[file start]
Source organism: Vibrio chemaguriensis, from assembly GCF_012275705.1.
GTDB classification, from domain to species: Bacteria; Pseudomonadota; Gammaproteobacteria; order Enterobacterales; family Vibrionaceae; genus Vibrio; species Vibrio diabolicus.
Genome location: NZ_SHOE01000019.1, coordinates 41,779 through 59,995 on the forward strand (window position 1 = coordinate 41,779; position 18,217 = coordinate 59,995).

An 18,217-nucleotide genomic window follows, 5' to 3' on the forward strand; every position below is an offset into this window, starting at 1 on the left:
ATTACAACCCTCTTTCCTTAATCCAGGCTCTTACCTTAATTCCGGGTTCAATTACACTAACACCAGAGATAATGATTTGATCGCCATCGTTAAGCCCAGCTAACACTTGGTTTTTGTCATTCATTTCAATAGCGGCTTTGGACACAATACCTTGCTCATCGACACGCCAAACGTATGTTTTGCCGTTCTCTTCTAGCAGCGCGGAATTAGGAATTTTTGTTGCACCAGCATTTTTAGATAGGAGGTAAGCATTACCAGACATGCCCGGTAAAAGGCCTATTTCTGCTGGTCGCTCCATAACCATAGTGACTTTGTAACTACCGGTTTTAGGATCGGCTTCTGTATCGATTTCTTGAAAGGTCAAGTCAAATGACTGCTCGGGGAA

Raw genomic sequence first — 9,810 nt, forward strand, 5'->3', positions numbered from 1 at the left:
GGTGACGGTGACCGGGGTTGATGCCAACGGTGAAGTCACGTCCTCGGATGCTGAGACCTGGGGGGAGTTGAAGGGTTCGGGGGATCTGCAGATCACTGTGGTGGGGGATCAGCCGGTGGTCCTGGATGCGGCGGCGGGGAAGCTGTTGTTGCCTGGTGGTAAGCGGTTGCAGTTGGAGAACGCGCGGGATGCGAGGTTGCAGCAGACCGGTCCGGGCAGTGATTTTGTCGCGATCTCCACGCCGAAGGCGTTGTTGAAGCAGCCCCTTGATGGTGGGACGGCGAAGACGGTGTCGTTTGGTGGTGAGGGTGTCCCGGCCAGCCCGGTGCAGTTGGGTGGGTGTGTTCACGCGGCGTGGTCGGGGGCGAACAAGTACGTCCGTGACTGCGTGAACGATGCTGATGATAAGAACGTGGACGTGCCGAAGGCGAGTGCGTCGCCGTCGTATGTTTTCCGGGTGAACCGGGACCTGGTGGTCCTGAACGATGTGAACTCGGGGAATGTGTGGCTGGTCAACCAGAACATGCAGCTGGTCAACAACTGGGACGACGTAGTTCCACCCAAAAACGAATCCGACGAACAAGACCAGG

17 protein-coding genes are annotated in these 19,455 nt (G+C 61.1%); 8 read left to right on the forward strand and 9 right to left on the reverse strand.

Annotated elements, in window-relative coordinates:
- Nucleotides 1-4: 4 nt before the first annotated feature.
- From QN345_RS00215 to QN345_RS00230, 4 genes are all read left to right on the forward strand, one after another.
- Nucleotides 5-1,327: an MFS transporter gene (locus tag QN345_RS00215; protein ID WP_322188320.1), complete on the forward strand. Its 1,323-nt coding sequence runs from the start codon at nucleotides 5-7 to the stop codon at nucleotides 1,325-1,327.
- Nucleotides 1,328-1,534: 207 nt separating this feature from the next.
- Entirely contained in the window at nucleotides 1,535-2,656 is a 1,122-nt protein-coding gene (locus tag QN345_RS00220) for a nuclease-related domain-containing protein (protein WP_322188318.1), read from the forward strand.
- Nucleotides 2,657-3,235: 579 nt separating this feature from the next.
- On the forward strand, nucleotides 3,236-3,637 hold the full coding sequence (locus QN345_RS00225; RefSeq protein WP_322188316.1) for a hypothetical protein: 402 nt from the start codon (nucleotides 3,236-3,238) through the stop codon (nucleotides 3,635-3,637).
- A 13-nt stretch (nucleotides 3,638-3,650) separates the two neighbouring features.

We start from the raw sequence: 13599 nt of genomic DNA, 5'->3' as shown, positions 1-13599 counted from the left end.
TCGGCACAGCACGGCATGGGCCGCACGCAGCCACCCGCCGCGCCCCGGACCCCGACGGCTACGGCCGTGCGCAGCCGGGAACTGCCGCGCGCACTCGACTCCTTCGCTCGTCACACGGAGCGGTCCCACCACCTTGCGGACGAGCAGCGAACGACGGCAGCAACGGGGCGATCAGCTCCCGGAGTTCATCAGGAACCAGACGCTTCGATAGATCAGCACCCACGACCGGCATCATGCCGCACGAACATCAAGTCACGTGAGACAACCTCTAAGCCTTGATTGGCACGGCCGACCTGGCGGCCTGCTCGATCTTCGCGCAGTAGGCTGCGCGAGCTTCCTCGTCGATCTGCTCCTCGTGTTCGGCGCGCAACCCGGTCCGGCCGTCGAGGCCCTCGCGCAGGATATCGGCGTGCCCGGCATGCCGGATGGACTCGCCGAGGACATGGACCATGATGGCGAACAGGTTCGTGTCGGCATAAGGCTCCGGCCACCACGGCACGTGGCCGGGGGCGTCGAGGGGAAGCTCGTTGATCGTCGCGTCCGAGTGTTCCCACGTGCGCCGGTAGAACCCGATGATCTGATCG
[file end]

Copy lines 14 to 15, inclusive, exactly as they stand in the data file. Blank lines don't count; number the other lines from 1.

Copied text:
- Entirely contained in the window at nucleotides 1,535-2,656 is a 1,122-nt protein-coding gene (locus tag QN345_RS00220) for a nuclease-related domain-containing protein (protein WP_322188318.1), read from the forward strand.
- Nucleotides 2,657-3,235: 579 nt separating this feature from the next.